PMCID: PMC3169374  PMID: 21865746
Algorithm, blood-based; Alzheimer's disease; Diagnosis
8.  Staging Dementia Using Clinical Dementia Rating Scale Sum of Boxes Scores 
Archives of neurology  2008;65(8):1091-1095.
The Clinical Dementia Rating Scale Sum of Boxes (CDR-SOB) score is commonly used, although the utility regarding this score in staging dementia severity is not well established.
To investigate the effectiveness of CDRSOB scores in staging dementia severity compared with the global CDR score.
Retrospective study.
Texas Alzheimer's Research Consortium minimum data set cohort.
A total of 1577 participants (110 controls, 202 patients with mild cognitive impairment, and 1265 patients with probable Alzheimer disease) were available for analysis.
Main Outcome Measures
Receiver operating characteristic curves were generated from a derivation sample to determine optimal cutoff scores and ranges, which were then applied to the validation sample.
Optimal ranges of CDR-SOB scores corresponding to the global CDR scores were 0.5 to 4.0 for a global score of 0.5, 4.5 to 9.0 for a global score of 1.O, 9.5 to 15.5 for a global score of 2.0, and 16.0 to 18.0 for a global score of 3.0. When applied to the validation sample, κ scores ranged from 0.86 to 0.94 (P <.001 for all), with 93.0% of the participants falling within the new staging categories.
The CDR-SOB score compares well with the global CDR score for dementia staging. Owing to the increased range of values, the CDR-SOB score offers several advantages over the global score, including increased utility in tracking changes within and between stages of dementia severity. Interpretive guidelines for CDR-SOB scores are provided.
PMCID: PMC3409562  PMID: 18695059
9.  Elevated Serum Pesticide Levels and Risk of Parkinson Disease 
Archives of Neurology  2009;66(7):870-875.
Exposure to pesticides has been reported to increase the risk of Parkinson disease (PD), but identification of the specific pesticides is lacking. Three studies have found elevated levels of organochlorine pesticides in postmortem PD brains.
To determine whether elevated levels of organochlorine pesticides are present in the serum of patients with PD.
Case-control study.
An academic medical center.
Fifty patients with PD, 43 controls, and 20 patients with Alzheimer disease.
Main Outcome Measures
Levels of 16 organochlorine pesticides in serum samples.
β-Hexachlorocyclohexane (β-HCH) was more often detectable in patients with PD (76%) compared with controls (40%) and patients with Alzheimer disease (30%). The median level of β-HCH was higher in patients with PD compared with controls and patients with Alzheimer disease. There were no marked differences in detection between controls and patients with PD concerning any of the other 15 organochlorine pesticides. Finally, we observed a significant odds ratio for the presence of β-HCH in serum to predict a diagnosis of PD vs control (odds ratio, 4.39; 95% confidence interval, 1.67–11.6) and PD vs Alzheimer disease (odds ratio, 5.20), which provides further evidence for the apparent association between serum β-HCH and PD.
These data suggest that β-HCH is associated with a diagnosis of PD. Further research is warranted regarding the potential role of β-HCH as a etiologic agent for some cases of PD.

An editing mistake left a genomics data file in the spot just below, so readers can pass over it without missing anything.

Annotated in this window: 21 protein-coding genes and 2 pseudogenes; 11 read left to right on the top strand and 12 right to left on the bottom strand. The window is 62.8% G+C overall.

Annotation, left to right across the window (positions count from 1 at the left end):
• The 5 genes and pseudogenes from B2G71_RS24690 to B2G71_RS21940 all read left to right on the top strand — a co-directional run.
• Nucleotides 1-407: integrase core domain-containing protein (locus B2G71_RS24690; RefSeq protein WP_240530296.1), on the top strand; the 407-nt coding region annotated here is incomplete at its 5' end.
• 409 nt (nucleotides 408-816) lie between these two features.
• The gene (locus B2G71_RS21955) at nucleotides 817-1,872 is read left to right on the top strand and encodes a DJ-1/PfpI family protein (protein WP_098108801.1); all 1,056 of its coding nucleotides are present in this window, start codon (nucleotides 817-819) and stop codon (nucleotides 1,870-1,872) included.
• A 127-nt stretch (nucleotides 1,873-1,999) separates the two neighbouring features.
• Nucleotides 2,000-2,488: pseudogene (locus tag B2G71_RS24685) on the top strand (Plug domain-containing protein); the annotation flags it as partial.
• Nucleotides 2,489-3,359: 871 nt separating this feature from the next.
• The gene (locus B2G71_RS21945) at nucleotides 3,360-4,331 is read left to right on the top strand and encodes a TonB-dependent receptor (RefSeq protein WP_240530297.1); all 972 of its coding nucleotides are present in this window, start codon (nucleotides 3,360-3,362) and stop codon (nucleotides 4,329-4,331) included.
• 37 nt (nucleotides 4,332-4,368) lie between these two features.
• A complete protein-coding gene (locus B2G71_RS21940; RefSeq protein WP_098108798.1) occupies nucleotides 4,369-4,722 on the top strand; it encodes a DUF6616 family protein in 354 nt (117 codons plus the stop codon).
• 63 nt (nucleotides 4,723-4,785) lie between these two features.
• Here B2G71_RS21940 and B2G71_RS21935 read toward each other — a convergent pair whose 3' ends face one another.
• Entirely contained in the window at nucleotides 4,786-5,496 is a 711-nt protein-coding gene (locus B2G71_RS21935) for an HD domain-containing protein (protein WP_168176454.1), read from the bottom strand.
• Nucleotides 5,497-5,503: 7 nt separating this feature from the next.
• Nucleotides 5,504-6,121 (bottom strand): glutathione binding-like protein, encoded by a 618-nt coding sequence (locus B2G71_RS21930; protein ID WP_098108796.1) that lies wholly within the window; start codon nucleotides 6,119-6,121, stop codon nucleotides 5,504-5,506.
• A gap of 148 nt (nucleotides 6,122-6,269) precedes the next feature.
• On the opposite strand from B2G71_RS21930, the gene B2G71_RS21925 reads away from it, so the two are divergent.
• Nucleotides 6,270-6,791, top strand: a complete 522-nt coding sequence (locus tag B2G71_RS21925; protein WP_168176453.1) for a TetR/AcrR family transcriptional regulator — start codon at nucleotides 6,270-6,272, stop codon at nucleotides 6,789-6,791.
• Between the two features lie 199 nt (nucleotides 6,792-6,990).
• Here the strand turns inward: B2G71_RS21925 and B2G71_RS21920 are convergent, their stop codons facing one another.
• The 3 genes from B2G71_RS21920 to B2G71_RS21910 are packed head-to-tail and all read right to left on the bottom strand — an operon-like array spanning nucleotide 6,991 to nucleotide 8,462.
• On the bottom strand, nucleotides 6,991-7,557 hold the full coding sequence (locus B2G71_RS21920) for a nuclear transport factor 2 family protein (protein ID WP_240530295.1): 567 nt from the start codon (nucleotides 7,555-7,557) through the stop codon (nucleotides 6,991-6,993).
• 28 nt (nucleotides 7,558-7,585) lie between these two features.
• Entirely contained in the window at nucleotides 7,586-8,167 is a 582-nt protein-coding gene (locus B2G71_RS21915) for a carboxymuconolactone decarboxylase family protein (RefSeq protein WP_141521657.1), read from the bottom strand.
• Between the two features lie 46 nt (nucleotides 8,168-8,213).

PMCID: PMC3383784  PMID: 19597089
10.  A Serum Protein-Based Algorithm for the Detection of Alzheimer's Disease 
Archives of neurology  2010;67(9):1077-1081.
Alzheimer's disease (AD) is the most common form of age-related dementia and one of the most serious health problems in the industrialized world. Biomarker approaches to diagnostics would be more time and cost effective and may also be useful for identifying endophenotypes within AD patient populations.
We analyzed serum protein-based multiplex biomarker data from 197 patients diagnosed with AD and 203 controls from a longitudinal study of Alzheimer's disease being conducted by the Texas Alzheimer's Research Consortium to develop an algorithm that separates AD from controls. The total sample was randomized equally into training and test sets and random forest methods were applied to the training set to create a biomarker risk score.
The biomarker risk score had a sensitivity and specificity of 0.80 and 0.91, respectively and an AUC of 0.91 in detecting AD. When age, gender, education, and APOE status were added to the algorithm, the sensitivity, specificity, and AUC were 0.94, 0.84, and 0.95, respectively.
These initial data suggest that serum protein-based biomarkers can be combined with clinical information to accurately classify AD. Of note, a disproportionate number of inflammatory and vascular markers were weighted most heavily in analyses. Additionally, these markers consistently distinguished cases from controls in SAM, logistic regression and Wilcoxon analyses, suggesting the existence of an inflammatory-related endophenotype of AD that may provide targeted therapeutic opportunities for this subset of patients.
PMCID: PMC3069805  PMID: 20837851
11.  UTHSCD-ISP: Interactive Statistical Programs in a Medical Environment 
Interactive statistical programs have been developed at The University of Texas Health Science Center at Dallas (UTHSCD) to handle the common as well as special statistical data analysis needs in medical research. UTHSCD-ISP is user-friendly; it can be accessed from a CRT terminal with a minimum of prior instruction. The user can step through the program by answering questions with a one word response (“yes,” “no,” etc.) or with a code number to designate a specific response. Data are entered interactively or called from an existing file. Information regarding the appropriate statistical analysis choice is given when alternative analyses are provided. Significance levels or references to tables are given and references for further reading are listed. Graphical output is included with several of the programs and the results can be obtained in printed form at the option of the user. Currently, the UTHSCD-ISP programs are available on the DEC-10 and DEC-20 computers.
PMCID: PMC2580329

Results 1-11 (11)